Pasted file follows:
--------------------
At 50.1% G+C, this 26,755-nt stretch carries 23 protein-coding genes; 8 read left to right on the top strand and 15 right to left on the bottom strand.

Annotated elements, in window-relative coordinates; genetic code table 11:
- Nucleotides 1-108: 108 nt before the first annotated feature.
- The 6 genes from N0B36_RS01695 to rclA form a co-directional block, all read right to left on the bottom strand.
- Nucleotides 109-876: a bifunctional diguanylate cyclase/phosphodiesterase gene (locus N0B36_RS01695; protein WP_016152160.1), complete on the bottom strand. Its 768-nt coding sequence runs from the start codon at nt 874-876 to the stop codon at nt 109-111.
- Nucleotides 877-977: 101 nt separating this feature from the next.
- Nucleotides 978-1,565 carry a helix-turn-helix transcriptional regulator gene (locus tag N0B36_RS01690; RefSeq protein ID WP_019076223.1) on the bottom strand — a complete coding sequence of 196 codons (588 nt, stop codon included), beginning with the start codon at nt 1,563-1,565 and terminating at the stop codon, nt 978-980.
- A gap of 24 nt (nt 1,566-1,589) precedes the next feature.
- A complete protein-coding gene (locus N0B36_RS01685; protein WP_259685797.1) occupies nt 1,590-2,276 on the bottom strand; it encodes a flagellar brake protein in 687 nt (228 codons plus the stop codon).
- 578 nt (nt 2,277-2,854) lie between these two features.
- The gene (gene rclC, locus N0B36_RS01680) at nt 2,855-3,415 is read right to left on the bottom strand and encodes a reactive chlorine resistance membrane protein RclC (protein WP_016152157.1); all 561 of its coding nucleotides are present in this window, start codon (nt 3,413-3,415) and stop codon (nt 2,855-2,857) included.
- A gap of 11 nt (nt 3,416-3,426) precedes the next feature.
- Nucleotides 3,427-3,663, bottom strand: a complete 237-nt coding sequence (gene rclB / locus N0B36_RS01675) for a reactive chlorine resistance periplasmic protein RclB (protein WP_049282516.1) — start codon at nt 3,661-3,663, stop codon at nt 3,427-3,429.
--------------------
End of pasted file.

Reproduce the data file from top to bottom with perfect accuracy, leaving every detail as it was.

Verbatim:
At 50.1% G+C, this 26,755-nt stretch carries 23 protein-coding genes; 8 read left to right on the top strand and 15 right to left on the bottom strand.

Annotated elements, in window-relative coordinates; genetic code table 11:
- Nucleotides 1-108: 108 nt before the first annotated feature.
- The 6 genes from N0B36_RS01695 to rclA form a co-directional block, all read right to left on the bottom strand.
- Nucleotides 109-876: a bifunctional diguanylate cyclase/phosphodiesterase gene (locus N0B36_RS01695; protein WP_016152160.1), complete on the bottom strand. Its 768-nt coding sequence runs from the start codon at nt 874-876 to the stop codon at nt 109-111.
- Nucleotides 877-977: 101 nt separating this feature from the next.
- Nucleotides 978-1,565 carry a helix-turn-helix transcriptional regulator gene (locus tag N0B36_RS01690; RefSeq protein ID WP_019076223.1) on the bottom strand — a complete coding sequence of 196 codons (588 nt, stop codon included), beginning with the start codon at nt 1,563-1,565 and terminating at the stop codon, nt 978-980.
- A gap of 24 nt (nt 1,566-1,589) precedes the next feature.
- A complete protein-coding gene (locus N0B36_RS01685; protein WP_259685797.1) occupies nt 1,590-2,276 on the bottom strand; it encodes a flagellar brake protein in 687 nt (228 codons plus the stop codon).
- 578 nt (nt 2,277-2,854) lie between these two features.
- The gene (gene rclC, locus N0B36_RS01680) at nt 2,855-3,415 is read right to left on the bottom strand and encodes a reactive chlorine resistance membrane protein RclC (protein WP_016152157.1); all 561 of its coding nucleotides are present in this window, start codon (nt 3,413-3,415) and stop codon (nt 2,855-2,857) included.
- A gap of 11 nt (nt 3,416-3,426) precedes the next feature.
- Nucleotides 3,427-3,663, bottom strand: a complete 237-nt coding sequence (gene rclB / locus N0B36_RS01675) for a reactive chlorine resistance periplasmic protein RclB (protein WP_049282516.1) — start codon at nt 3,661-3,663, stop codon at nt 3,427-3,429.